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After relaunching as a social video network more than a year ago, Telly (formerly the Twitter video sharing service TwitVid) is now focusing even more on video discovery with the launch of My Telly.
The new product algorithmically generates videos that interest you on Telly’s website and mobile apps, based on what your friends have liked, posted, watched, and discussed. Additionally, the company announced that it has reached 7 million unique users, doubling its user base over the past seven months.
“We started Telly to fix video discovery across the web,” said Telly chief executive Mo Al Adham in an interview with VentureBeat. But the company learned it also needed to do more than just show you the videos your friends are posting on social networks. “We had to add more signal to the feed … we asked ourselves how do we pain a more complete picture of what your social graph is doing,” he added.
The answer for Telly was algorithms — instead of just fishing the videos your friends posted online, My Telly also looks at what your social network is engaged with, and it also keeps track of your viewing habits to figure out what you like. It also takes into account the device you’re using, so longer videos will be prioritized on the desktop, while your smartphone will get shorter clips.
The focus on algorithms is likely a smart move for Telly, as algorithms are increasingly becoming important for all media discovery services. Consumers are increasingly expecting web services to know what they like, and to present meaningful content without much legwork.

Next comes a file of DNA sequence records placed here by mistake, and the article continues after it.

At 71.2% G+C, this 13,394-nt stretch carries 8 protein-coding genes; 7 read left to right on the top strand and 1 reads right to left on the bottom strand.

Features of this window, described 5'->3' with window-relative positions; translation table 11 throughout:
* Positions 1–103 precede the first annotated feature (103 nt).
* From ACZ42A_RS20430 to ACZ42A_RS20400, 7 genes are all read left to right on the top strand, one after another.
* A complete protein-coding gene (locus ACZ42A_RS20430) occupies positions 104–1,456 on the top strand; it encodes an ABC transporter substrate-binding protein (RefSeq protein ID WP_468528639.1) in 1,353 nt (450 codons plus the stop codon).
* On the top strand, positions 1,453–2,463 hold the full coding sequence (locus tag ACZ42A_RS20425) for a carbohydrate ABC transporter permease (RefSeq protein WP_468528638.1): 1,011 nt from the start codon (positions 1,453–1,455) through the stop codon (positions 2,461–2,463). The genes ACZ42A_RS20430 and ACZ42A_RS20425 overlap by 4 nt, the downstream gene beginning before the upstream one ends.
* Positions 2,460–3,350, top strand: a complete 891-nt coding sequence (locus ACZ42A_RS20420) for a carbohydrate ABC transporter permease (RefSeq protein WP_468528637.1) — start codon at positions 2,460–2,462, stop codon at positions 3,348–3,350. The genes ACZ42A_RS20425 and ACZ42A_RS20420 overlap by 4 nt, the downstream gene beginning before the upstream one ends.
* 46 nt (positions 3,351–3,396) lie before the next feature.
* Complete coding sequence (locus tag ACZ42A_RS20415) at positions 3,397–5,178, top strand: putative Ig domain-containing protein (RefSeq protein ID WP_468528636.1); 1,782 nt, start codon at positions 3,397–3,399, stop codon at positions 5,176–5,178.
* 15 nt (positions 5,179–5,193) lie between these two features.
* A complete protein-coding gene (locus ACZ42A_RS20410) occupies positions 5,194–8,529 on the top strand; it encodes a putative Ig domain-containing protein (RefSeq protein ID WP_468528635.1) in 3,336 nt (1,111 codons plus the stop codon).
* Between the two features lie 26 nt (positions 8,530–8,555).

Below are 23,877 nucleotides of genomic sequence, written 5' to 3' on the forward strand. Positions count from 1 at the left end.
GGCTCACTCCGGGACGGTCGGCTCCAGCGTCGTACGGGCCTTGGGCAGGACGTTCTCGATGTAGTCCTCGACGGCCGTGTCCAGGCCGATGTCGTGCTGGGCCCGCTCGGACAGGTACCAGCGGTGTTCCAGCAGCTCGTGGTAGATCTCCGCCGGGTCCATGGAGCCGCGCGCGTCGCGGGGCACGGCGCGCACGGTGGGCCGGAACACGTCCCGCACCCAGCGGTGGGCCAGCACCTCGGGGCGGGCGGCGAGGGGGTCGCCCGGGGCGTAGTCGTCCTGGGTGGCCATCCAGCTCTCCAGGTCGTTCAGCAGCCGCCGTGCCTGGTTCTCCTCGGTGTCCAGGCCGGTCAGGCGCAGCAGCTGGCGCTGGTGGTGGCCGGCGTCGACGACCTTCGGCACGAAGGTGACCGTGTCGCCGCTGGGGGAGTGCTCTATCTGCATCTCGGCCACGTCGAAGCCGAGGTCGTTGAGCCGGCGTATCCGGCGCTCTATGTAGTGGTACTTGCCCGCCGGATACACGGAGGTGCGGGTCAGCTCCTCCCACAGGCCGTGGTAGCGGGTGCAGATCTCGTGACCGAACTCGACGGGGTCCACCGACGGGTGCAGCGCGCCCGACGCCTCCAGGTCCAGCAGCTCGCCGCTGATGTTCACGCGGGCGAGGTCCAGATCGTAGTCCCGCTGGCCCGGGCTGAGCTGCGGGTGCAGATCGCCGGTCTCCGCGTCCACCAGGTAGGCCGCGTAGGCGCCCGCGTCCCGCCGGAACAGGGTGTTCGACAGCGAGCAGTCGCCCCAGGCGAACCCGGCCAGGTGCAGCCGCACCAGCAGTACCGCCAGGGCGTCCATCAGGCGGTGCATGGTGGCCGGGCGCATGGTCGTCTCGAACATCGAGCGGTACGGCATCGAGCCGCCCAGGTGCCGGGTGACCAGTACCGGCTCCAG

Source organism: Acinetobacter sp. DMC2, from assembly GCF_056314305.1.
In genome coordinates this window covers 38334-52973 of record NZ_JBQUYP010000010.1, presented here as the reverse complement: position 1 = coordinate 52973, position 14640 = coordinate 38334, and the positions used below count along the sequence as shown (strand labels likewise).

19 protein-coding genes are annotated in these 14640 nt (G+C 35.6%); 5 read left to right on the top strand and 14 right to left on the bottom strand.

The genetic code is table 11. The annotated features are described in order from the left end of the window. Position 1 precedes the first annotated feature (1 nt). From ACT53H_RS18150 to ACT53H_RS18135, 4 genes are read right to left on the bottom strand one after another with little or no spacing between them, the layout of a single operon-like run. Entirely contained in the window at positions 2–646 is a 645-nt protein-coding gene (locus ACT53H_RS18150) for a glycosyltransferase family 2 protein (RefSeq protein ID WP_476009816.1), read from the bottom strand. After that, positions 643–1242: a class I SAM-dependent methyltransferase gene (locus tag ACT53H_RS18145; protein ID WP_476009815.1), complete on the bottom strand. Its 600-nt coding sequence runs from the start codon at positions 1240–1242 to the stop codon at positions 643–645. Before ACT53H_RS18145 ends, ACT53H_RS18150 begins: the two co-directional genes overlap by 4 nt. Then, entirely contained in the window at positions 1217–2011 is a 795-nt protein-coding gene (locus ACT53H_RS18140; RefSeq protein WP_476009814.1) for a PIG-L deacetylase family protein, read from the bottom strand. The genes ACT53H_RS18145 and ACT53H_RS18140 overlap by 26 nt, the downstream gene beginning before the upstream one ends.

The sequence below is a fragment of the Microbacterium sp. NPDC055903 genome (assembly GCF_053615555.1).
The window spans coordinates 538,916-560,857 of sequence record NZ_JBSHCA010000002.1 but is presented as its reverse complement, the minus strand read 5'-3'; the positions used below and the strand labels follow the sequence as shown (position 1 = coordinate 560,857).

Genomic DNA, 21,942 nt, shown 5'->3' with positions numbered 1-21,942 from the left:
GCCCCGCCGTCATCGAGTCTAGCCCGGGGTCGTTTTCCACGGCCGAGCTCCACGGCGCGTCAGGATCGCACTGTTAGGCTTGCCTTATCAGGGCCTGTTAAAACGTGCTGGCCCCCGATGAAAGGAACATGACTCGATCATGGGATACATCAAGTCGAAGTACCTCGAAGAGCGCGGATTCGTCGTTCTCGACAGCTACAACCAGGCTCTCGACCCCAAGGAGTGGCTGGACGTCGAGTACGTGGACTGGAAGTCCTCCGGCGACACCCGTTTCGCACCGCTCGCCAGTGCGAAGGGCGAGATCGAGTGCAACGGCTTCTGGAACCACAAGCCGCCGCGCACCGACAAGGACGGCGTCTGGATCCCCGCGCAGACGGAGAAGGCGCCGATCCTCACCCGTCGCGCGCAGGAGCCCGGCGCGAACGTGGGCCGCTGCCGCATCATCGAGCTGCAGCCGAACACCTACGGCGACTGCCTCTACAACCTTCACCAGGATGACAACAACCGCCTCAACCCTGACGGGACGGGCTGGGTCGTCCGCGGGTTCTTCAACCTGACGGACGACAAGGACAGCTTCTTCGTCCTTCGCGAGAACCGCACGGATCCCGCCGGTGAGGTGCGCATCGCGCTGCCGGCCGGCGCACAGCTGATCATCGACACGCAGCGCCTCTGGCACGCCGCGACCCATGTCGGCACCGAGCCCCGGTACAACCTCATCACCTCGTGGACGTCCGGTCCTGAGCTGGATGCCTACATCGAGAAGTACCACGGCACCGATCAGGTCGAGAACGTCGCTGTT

Telly still allows you to upload your own videos, but that’s clearly not as big a feature as it was in the TwitVid days. At the same time, video uploads let Telly straddle a line the normally separates social video apps. ShowYou, for example, is entirely focused on video discovery, while Vine is finding success with its simple video sharing.
“We’ve rallied the entire team around having one unified mission … a mission to communicate to the end users and give them a great content experience on Telly,” Al Adham says. Engagement is surprisingly high on the service, with most users spending around 17 minutes on the site, and typically watching four videos, with every visit.
Looking ahead, Al Adham tells me the company is also looking closely at smart TV platforms, starting with open platforms like Google TV. Like most video services, he wants Telly to be available on every screen a user is watching.
San Francisco-based Telly raised around $6.5 million as TwitVid from Azure Capital, Draper Fisher Jurvetson, and Siemer Ventures.
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